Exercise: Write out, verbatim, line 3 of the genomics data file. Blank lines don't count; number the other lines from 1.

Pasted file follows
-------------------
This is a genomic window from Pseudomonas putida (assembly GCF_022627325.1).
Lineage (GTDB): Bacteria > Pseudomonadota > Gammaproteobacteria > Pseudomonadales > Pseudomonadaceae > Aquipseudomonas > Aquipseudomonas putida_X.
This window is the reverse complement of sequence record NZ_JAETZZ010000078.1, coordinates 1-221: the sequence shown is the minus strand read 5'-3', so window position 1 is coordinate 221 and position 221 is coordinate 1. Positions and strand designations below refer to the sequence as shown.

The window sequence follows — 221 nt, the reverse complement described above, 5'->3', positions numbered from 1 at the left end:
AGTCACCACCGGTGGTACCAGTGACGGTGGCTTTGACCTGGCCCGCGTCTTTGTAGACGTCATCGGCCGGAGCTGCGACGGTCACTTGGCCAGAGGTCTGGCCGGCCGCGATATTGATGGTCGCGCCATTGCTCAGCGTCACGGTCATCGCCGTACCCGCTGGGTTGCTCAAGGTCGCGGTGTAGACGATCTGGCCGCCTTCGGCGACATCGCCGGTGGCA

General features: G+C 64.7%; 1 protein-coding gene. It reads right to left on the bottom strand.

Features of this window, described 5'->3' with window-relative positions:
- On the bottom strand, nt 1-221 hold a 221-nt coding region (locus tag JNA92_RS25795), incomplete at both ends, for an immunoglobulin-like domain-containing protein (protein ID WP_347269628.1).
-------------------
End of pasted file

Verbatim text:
This window is the reverse complement of sequence record NZ_JAETZZ010000078.1, coordinates 1-221: the sequence shown is the minus strand read 5'-3', so window position 1 is coordinate 221 and position 221 is coordinate 1. Positions and strand designations below refer to the sequence as shown.